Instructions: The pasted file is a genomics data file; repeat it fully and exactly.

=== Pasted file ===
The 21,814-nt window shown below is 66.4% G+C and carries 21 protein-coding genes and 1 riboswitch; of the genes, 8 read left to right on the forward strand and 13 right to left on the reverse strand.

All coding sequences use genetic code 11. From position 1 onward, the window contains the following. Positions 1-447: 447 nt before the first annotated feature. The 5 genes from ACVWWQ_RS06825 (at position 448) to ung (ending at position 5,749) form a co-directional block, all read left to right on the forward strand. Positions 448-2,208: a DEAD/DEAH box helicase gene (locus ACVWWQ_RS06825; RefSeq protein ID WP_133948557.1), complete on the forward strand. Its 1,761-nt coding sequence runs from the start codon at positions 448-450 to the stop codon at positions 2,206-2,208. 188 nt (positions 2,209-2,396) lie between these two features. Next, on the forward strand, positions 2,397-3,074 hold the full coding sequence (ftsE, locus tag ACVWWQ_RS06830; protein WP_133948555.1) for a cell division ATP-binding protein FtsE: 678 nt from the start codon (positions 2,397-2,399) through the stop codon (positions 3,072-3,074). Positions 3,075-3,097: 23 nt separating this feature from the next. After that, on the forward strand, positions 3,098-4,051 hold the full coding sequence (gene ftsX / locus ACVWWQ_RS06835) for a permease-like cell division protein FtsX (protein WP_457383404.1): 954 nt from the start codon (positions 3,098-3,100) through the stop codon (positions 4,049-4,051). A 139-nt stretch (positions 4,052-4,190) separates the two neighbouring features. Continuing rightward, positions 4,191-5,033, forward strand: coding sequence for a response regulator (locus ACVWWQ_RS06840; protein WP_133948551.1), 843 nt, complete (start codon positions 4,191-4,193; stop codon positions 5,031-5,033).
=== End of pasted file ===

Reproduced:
The 21,814-nt window shown below is 66.4% G+C and carries 21 protein-coding genes and 1 riboswitch; of the genes, 8 read left to right on the forward strand and 13 right to left on the reverse strand.

All coding sequences use genetic code 11. From position 1 onward, the window contains the following. Positions 1-447: 447 nt before the first annotated feature. The 5 genes from ACVWWQ_RS06825 (at position 448) to ung (ending at position 5,749) form a co-directional block, all read left to right on the forward strand. Positions 448-2,208: a DEAD/DEAH box helicase gene (locus ACVWWQ_RS06825; RefSeq protein ID WP_133948557.1), complete on the forward strand. Its 1,761-nt coding sequence runs from the start codon at positions 448-450 to the stop codon at positions 2,206-2,208. 188 nt (positions 2,209-2,396) lie between these two features. Next, on the forward strand, positions 2,397-3,074 hold the full coding sequence (ftsE, locus tag ACVWWQ_RS06830; protein WP_133948555.1) for a cell division ATP-binding protein FtsE: 678 nt from the start codon (positions 2,397-2,399) through the stop codon (positions 3,072-3,074). Positions 3,075-3,097: 23 nt separating this feature from the next. After that, on the forward strand, positions 3,098-4,051 hold the full coding sequence (gene ftsX / locus ACVWWQ_RS06835) for a permease-like cell division protein FtsX (protein WP_457383404.1): 954 nt from the start codon (positions 3,098-3,100) through the stop codon (positions 4,049-4,051). A 139-nt stretch (positions 4,052-4,190) separates the two neighbouring features. Continuing rightward, positions 4,191-5,033, forward strand: coding sequence for a response regulator (locus ACVWWQ_RS06840; protein WP_133948551.1), 843 nt, complete (start codon positions 4,191-4,193; stop codon positions 5,031-5,033).